01 Nov Fake Pain Treatment and The Irrelevant Pain Relief Window (IPRW)
A new patient with low back pain walked into our office last week. Let’s call him Bob.
Bob was in a car accident in 1994, which gave him tingling down the back of both of his thighs immediately after the accident. The tingling was gone after a few months and Bob didn’t think anything more of it. (Anytime the word tingling is used, you can be very confident that nerves are compromised and not muscles, ligaments, tendons, or joints.)
Over the last few years, Bob’s low back pain has been starting earlier and earlier in his day with prolonged sitting, now occurring after 30 minutes of sitting instead of hours. To deal with this creeping low back pain, Bob has learned to take lots of sitting breaks, a good movement habit. He’ll stand and walk around for a few minutes every 30 minutes or so before sitting back down.
In addition to the intensifying low back pain, the tingling in his thighs has come back, along with a new symptom of tingling in the front of his thighs.
Bob has been getting his low back adjusted by two different chiropractors over the years, with smaller and smaller windows of relief. He now experiences relief, post-adjustment, for 48 hours until the pain comes roaring back.
Not only is Bob’s paradigm broken, but it’s allowing the problems causing his low back pain to become bigger and bigger.
Time for a paradigm shift Bob.
Anyone and Anything Can Give You Pain Relief
As a chronic pain resolution doctor, I’m often surprised in the ways that people find relief with pain treatment, even if they’ve suffered for months or years.
I’ve heard comments like:
A butter knife is a magical thing. I rubbed it on my thigh in the same way that you used the little metal credit card thingy. It worked!
I lay on the foam roller for an hour. It makes my back feel better.
The massage therapist spent 90 minutes working on me yesterday. He was basically putting his entire body weight on me the whole time. It hurt alot, but I sucked it up. And I feel great today!
Then, there are the people who don’t tell me the thoughts I know they’re thinking:
I take percocet every day. I can’t share that with you, the doctor, because I’m addicted and I don’t want you to tell me to stop taking them.
Below is a video (4 minutes long) of an enormous, almost unbelievable, range of improvement after 30 seconds or so of instrument treatment to a gentleman’s neck and face.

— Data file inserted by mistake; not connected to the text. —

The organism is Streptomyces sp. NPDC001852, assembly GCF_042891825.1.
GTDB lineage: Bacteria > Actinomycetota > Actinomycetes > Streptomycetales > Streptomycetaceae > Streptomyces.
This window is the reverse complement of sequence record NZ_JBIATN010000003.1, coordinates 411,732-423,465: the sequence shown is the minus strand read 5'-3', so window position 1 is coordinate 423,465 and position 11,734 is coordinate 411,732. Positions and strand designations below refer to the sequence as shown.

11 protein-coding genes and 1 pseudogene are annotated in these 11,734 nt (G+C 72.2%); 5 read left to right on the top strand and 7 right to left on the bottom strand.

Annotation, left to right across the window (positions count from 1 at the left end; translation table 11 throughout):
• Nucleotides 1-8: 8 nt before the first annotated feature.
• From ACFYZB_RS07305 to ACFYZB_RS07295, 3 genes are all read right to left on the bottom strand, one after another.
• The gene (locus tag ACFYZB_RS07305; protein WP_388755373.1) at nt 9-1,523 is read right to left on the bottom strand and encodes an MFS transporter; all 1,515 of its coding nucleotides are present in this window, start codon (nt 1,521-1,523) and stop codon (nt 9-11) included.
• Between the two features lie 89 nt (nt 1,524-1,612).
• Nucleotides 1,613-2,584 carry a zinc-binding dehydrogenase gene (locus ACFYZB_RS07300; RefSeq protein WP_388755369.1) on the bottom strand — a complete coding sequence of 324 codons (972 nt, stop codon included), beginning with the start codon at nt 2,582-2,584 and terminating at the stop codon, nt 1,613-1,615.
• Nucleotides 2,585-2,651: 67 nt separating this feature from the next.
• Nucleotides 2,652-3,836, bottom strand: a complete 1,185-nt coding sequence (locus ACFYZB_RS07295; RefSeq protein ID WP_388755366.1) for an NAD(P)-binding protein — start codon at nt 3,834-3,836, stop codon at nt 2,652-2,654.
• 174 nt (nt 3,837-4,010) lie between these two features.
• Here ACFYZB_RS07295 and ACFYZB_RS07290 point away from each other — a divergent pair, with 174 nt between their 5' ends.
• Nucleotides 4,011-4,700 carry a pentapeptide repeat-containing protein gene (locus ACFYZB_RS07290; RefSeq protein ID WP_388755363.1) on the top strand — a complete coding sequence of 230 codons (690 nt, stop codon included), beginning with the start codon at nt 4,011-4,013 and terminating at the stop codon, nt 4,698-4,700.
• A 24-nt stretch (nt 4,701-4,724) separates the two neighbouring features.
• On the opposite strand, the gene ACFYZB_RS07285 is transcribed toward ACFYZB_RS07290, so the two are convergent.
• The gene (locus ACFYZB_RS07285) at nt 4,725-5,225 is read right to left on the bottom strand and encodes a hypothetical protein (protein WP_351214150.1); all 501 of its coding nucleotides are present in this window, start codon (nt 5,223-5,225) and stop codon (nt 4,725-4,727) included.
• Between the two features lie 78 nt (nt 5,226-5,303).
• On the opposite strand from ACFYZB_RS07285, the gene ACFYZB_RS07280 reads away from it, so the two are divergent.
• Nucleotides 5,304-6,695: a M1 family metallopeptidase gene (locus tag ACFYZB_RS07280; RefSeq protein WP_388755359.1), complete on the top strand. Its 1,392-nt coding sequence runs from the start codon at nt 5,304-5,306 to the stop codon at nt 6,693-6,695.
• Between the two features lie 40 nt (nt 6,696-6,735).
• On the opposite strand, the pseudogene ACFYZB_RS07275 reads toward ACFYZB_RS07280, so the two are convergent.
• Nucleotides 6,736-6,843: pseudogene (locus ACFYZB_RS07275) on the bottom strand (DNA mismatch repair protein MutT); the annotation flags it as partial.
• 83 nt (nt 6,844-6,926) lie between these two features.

I’m not a gambling man. If I were, I’d put nearly everything I own on the gamble that if this same gentleman were tested 48 hours after this ” flexibility treatment”, his range of motion would be right back to where he was, pre-treatment.
In other words, the amazing flexibility treatment that worked amazingly in this person to make mammoth-sized range of motion improvements, was fake.
How about the butter knife, foam roller, massage therapist, and the percocet? Fake, fake, fake, fake!
Temporary Pain Relief or Flexibility Changes are Fake Pain Treatments
I was talking to a low back pain sufferer on Reddit about the life he thought he was going to live because of his low back pain until he healed it. He had this to say [the brackets are mine]:
It’s such an indescribable feeling waking up one morning without any back pain. The first month in pain I kept thinking it would pass, but after the first 6 months I was just consigned to a life of misery. And I could feel it making me a short-tempered asshole that no one wanted to be around.
To save those of you suffering from a life of misery, I speak. To give you that indescribable feeling of being pain-free again the way you were.
Bob wouldn’t have walked into our office if someone had educated him 20 years earlier after his car accident about what fake pain treatments look like.
If you feel good after a treatment, only to have the pain come back within 0-48 hours after the treatment, you received a fake pain treatment.
If your flexibility increases after a treatment, only to tighten up within 0-48 hours after the treatment, you received a fake mobility treatment.
If your pain increases over the long term with a doctor overseeing your load management, you’re not getting your problem addressed.
Temporary pain relief or flexibility changes are neurological reflexes. You’re not addressing the problem.
Neurological means nervous system related. Reflex means a pattern that is activated in a nerve, only to resort back to normal over time.
If you get pain relief from something, even if temporary, you’re probably wondering, “How is it fake?”
Treatment is fake when it looks like it worked, only to have the problem show its ugly head 48 hours later with the exact same qualities it had before you did the treatment. All you did was mess with your body’s feedback system.
To properly explain this phenomenon, let’s have the dysfunction conversation.
You’re Goal is Smaller and Smaller Blocks!
A problem in musculoskeletal terms is known as a dysfunction (which includes the areas of fitness, health, and pain).
In an ideal world, you’d be as healthy and fit as you want to be. If you were to draw your optimal health/fitness on a graph, it would look like this: